Geothermal heat pumps are a proven technology to deliver renewable heating and cooling. A recent IEA study also highlight their cost-competitiveness compared to fossil gas boilers, mainstreaming an argument long put forward by the geothermal industry that on a life cycle basis they are an extremely cost-efficient solution.
The IEA analysis shows that geothermal heat pumps are – on a life cycle cost of heat basis – the most competitive renewable technology with fossil gas boilers in Sweden, France, Denmark, Germany, the UK and Canada. The analysis does not even account for the tremendous spike in gas prices of the recent months, as it uses 2019 data. Moreover, the study does not account for the additional benefits of using geothermal heat pumps for cooling as well as for heating.
The IEA synthetises an ongoing debate about the competitiveness of geothermal heat pumps and other renewable heating and cooling technologies with fossil equipment by proposing a metric that allows for comparison. The lower investment costs and higher running costs of fossil boilers create distortions in the real-world markets where renewable solutions appear less competitive than they actually are.
For the geothermal industry, the mainstreaming of such analysis and data is crucial in terms of increased visibility in energy system decarbonisation pathways powered by economic modelling. The mainstreaming of a discourse that highlights the existing competition between fossil fuels for heating and renewable heating and cooling technologies also contributes to the reinforcement of the understanding of the heating and cooling sector as a “heat market” that is not separate to the “gas market”.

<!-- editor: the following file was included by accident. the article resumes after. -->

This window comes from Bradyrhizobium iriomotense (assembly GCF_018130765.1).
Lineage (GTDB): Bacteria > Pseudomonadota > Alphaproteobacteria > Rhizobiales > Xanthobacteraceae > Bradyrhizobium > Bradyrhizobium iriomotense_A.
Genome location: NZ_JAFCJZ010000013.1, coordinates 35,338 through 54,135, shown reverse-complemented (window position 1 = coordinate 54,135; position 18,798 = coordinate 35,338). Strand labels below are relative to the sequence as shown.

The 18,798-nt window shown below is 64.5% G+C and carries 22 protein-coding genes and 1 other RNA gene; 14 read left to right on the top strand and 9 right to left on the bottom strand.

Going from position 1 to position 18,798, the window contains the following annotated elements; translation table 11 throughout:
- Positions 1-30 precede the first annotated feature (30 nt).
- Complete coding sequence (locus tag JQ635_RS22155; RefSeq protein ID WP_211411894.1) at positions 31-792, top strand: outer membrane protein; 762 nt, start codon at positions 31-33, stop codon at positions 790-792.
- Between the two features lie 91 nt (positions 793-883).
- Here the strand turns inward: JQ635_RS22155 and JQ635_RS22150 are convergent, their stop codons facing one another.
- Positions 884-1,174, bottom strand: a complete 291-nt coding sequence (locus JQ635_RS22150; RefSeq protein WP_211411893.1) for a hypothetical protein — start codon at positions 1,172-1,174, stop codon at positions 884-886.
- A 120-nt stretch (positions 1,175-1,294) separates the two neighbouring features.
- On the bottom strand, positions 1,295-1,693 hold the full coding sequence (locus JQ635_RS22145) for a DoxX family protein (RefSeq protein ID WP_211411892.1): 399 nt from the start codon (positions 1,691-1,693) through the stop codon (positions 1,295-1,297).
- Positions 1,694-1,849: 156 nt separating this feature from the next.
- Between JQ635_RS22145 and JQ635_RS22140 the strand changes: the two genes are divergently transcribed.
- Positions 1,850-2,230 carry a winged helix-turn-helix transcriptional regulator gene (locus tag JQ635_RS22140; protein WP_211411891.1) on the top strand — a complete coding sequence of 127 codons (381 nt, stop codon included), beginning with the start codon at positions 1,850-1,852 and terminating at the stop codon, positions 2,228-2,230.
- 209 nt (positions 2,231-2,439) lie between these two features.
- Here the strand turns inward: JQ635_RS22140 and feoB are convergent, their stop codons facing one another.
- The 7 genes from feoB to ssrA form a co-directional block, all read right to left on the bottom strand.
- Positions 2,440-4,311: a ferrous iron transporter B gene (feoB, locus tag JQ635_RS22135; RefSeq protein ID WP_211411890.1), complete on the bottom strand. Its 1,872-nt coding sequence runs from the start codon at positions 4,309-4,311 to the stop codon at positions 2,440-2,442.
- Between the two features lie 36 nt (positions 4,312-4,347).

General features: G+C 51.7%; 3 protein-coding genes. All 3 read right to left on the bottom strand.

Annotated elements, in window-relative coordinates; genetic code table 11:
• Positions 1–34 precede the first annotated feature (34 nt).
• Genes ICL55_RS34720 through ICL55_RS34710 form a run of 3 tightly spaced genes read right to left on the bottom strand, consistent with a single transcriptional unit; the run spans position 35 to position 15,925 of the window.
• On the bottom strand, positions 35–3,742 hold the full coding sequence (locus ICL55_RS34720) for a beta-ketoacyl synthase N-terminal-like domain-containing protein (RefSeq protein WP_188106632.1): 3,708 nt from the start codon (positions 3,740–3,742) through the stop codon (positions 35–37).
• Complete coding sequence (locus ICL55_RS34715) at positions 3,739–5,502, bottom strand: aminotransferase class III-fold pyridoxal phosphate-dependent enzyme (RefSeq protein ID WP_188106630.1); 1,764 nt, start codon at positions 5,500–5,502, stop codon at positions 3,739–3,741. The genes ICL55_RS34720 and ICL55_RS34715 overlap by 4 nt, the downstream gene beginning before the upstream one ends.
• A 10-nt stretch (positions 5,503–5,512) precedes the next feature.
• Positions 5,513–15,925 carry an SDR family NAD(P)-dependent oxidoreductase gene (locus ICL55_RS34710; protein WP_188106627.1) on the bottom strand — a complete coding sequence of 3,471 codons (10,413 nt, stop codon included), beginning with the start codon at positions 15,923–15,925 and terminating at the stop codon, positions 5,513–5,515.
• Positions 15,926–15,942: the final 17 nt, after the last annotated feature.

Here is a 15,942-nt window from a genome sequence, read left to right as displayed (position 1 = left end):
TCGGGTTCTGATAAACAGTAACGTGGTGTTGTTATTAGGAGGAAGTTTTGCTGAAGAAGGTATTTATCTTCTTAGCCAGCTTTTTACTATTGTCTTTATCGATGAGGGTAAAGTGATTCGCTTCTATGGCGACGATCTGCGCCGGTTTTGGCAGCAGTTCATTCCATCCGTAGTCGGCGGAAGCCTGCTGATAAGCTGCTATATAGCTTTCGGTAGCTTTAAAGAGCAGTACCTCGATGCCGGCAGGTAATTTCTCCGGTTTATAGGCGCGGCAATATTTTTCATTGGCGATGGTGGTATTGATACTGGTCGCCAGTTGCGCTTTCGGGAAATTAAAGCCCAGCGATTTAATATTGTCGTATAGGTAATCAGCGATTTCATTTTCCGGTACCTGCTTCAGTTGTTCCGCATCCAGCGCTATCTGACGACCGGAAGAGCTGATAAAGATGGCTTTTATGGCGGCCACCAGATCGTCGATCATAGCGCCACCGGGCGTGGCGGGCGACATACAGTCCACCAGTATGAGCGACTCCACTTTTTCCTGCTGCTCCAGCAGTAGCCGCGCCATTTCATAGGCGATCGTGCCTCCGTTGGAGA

In light of this study, EGEC issues again its call to the European Commission to have the right priorities in its upcoming bundle of legislations on gas and to tackle high energy prices: renewable heating and cooling technologies such as geothermal heat pumps and district heating and cooling must be mainstream. Market barriers must be removed to allow consumers to benefit from the more competitive renewable technologies and be freed from dependency on costly fossil gas. Other European policies must also be refocused to be aligned with the long-term priorities of the EU on renewables in heating and cooling (c.f. Renewable Energy Directive Article 15 and 23), and reflect the reality of the competition of gas with renewable solutions. This typically entails the inclusion of renewable heating and cooling in energy infrastructure programmes such as TEN-E or Connecting Europe Facility.